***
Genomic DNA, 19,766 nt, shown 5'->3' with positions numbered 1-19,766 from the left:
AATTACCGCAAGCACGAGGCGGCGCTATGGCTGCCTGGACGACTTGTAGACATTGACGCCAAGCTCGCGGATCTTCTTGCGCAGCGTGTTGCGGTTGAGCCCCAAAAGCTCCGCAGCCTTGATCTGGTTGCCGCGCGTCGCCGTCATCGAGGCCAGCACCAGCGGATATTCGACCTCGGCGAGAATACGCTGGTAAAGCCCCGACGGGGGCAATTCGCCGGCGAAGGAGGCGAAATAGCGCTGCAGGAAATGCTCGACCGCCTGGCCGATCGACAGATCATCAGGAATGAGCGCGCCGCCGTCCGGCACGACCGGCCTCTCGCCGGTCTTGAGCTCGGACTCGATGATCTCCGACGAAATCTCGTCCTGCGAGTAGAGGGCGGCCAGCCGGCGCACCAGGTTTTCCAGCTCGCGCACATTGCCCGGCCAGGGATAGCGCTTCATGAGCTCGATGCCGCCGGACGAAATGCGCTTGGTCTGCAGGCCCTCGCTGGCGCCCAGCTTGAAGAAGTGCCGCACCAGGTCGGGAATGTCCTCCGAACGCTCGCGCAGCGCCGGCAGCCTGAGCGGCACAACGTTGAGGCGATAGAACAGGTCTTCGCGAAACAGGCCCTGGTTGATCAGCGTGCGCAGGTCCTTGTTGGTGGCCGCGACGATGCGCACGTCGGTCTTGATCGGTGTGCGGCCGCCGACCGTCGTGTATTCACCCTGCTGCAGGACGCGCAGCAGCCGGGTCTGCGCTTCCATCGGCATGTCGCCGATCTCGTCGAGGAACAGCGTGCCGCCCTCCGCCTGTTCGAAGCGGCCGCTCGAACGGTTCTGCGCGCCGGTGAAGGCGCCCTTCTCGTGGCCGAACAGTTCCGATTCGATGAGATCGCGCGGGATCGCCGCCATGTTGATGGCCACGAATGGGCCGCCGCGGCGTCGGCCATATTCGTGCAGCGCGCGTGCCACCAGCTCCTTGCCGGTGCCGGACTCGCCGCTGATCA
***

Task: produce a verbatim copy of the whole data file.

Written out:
Genomic DNA, 19,766 nt, shown 5'->3' with positions numbered 1-19,766 from the left:
AATTACCGCAAGCACGAGGCGGCGCTATGGCTGCCTGGACGACTTGTAGACATTGACGCCAAGCTCGCGGATCTTCTTGCGCAGCGTGTTGCGGTTGAGCCCCAAAAGCTCCGCAGCCTTGATCTGGTTGCCGCGCGTCGCCGTCATCGAGGCCAGCACCAGCGGATATTCGACCTCGGCGAGAATACGCTGGTAAAGCCCCGACGGGGGCAATTCGCCGGCGAAGGAGGCGAAATAGCGCTGCAGGAAATGCTCGACCGCCTGGCCGATCGACAGATCATCAGGAATGAGCGCGCCGCCGTCCGGCACGACCGGCCTCTCGCCGGTCTTGAGCTCGGACTCGATGATCTCCGACGAAATCTCGTCCTGCGAGTAGAGGGCGGCCAGCCGGCGCACCAGGTTTTCCAGCTCGCGCACATTGCCCGGCCAGGGATAGCGCTTCATGAGCTCGATGCCGCCGGACGAAATGCGCTTGGTCTGCAGGCCCTCGCTGGCGCCCAGCTTGAAGAAGTGCCGCACCAGGTCGGGAATGTCCTCCGAACGCTCGCGCAGCGCCGGCAGCCTGAGCGGCACAACGTTGAGGCGATAGAACAGGTCTTCGCGAAACAGGCCCTGGTTGATCAGCGTGCGCAGGTCCTTGTTGGTGGCCGCGACGATGCGCACGTCGGTCTTGATCGGTGTGCGGCCGCCGACCGTCGTGTATTCACCCTGCTGCAGGACGCGCAGCAGCCGGGTCTGCGCTTCCATCGGCATGTCGCCGATCTCGTCGAGGAACAGCGTGCCGCCCTCCGCCTGTTCGAAGCGGCCGCTCGAACGGTTCTGCGCGCCGGTGAAGGCGCCCTTCTCGTGGCCGAACAGTTCCGATTCGATGAGATCGCGCGGGATCGCCGCCATGTTGATGGCCACGAATGGGCCGCCGCGGCGTCGGCCATATTCGTGCAGCGCGCGTGCCACCAGCTCCTTGCCGGTGCCGGACTCGCCGCTGATCA